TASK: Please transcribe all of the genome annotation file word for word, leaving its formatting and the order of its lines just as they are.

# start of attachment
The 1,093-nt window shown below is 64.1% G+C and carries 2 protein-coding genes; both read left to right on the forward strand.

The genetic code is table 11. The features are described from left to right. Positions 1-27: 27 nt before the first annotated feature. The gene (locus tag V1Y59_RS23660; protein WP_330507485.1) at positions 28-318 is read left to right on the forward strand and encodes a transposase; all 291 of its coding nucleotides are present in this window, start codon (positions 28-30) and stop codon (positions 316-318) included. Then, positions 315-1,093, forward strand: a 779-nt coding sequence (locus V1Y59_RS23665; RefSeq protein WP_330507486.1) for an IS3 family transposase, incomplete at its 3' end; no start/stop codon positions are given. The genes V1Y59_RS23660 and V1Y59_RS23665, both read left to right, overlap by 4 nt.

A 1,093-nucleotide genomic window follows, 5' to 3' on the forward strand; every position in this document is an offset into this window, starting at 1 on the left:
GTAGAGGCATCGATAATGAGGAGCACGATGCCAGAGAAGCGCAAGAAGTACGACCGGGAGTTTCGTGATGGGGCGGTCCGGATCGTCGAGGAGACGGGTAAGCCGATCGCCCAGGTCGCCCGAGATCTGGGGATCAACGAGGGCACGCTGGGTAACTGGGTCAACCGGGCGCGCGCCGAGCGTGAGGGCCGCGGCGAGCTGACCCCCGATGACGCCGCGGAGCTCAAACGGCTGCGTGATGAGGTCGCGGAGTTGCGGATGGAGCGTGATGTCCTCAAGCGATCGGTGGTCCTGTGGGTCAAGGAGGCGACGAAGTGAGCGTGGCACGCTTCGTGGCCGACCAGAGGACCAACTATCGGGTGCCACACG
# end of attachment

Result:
The 1,093-nt window shown below is 64.1% G+C and carries 2 protein-coding genes; both read left to right on the forward strand.

The genetic code is table 11. The features are described from left to right. Positions 1-27: 27 nt before the first annotated feature. The gene (locus tag V1Y59_RS23660; protein WP_330507485.1) at positions 28-318 is read left to right on the forward strand and encodes a transposase; all 291 of its coding nucleotides are present in this window, start codon (positions 28-30) and stop codon (positions 316-318) included. Then, positions 315-1,093, forward strand: a 779-nt coding sequence (locus V1Y59_RS23665; RefSeq protein WP_330507486.1) for an IS3 family transposase, incomplete at its 3' end; no start/stop codon positions are given. The genes V1Y59_RS23660 and V1Y59_RS23665, both read left to right, overlap by 4 nt.

A 1,093-nucleotide genomic window follows, 5' to 3' on the forward strand; every position in this document is an offset into this window, starting at 1 on the left:
GTAGAGGCATCGATAATGAGGAGCACGATGCCAGAGAAGCGCAAGAAGTACGACCGGGAGTTTCGTGATGGGGCGGTCCGGATCGTCGAGGAGACGGGTAAGCCGATCGCCCAGGTCGCCCGAGATCTGGGGATCAACGAGGGCACGCTGGGTAACTGGGTCAACCGGGCGCGCGCCGAGCGTGAGGGCCGCGGCGAGCTGACCCCCGATGACGCCGCGGAGCTCAAACGGCTGCGTGATGAGGTCGCGGAGTTGCGGATGGAGCGTGATGTCCTCAAGCGATCGGTGGTCCTGTGGGTCAAGGAGGCGACGAAGTGAGCGTGGCACGCTTCGTGGCCGACCAGAGGACCAACTATCGGGTGCCACACG